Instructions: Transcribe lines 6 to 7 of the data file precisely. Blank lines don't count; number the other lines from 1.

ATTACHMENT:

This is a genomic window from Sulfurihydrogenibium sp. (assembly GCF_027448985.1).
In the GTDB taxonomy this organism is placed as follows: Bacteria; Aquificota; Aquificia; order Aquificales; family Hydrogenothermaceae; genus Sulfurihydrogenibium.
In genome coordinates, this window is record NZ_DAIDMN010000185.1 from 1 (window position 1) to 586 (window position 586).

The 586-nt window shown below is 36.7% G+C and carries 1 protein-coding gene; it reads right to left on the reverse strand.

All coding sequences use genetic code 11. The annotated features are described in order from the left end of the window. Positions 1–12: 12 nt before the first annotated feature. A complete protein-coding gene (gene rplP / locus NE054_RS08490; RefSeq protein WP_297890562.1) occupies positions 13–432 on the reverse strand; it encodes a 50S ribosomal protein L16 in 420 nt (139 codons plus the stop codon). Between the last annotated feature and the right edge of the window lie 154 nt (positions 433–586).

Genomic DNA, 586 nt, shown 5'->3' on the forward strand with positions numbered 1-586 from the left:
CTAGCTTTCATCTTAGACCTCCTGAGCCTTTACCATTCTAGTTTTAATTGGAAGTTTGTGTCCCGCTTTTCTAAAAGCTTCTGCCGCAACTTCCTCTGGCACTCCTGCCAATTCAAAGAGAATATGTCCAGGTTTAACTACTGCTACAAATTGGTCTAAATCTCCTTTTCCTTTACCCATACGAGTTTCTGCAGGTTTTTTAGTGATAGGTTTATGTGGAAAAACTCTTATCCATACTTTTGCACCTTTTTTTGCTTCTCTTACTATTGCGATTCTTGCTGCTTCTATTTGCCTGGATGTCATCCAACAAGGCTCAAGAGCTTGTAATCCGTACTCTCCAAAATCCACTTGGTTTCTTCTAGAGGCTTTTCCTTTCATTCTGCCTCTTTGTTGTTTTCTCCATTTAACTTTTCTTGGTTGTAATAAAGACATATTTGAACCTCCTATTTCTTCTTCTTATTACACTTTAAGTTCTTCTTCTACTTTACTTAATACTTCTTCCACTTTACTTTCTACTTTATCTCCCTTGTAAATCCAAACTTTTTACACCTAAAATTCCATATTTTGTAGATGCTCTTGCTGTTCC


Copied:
Genomic DNA, 586 nt, shown 5'->3' on the forward strand with positions numbered 1-586 from the left:
CTAGCTTTCATCTTAGACCTCCTGAGCCTTTACCATTCTAGTTTTAATTGGAAGTTTGTGTCCCGCTTTTCTAAAAGCTTCTGCCGCAACTTCCTCTGGCACTCCTGCCAATTCAAAGAGAATATGTCCAGGTTTAACTACTGCTACAAATTGGTCTAAATCTCCTTTTCCTTTACCCATACGAGTTTCTGCAGGTTTTTTAGTGATAGGTTTATGTGGAAAAACTCTTATCCATACTTTTGCACCTTTTTTTGCTTCTCTTACTATTGCGATTCTTGCTGCTTCTATTTGCCTGGATGTCATCCAACAAGGCTCAAGAGCTTGTAATCCGTACTCTCCAAAATCCACTTGGTTTCTTCTAGAGGCTTTTCCTTTCATTCTGCCTCTTTGTTGTTTTCTCCATTTAACTTTTCTTGGTTGTAATAAAGACATATTTGAACCTCCTATTTCTTCTTCTTATTACACTTTAAGTTCTTCTTCTACTTTACTTAATACTTCTTCCACTTTACTTTCTACTTTATCTCCCTTGTAAATCCAAACTTTTTACACCTAAAATTCCATATTTTGTAGATGCTCTTGCTGTTCC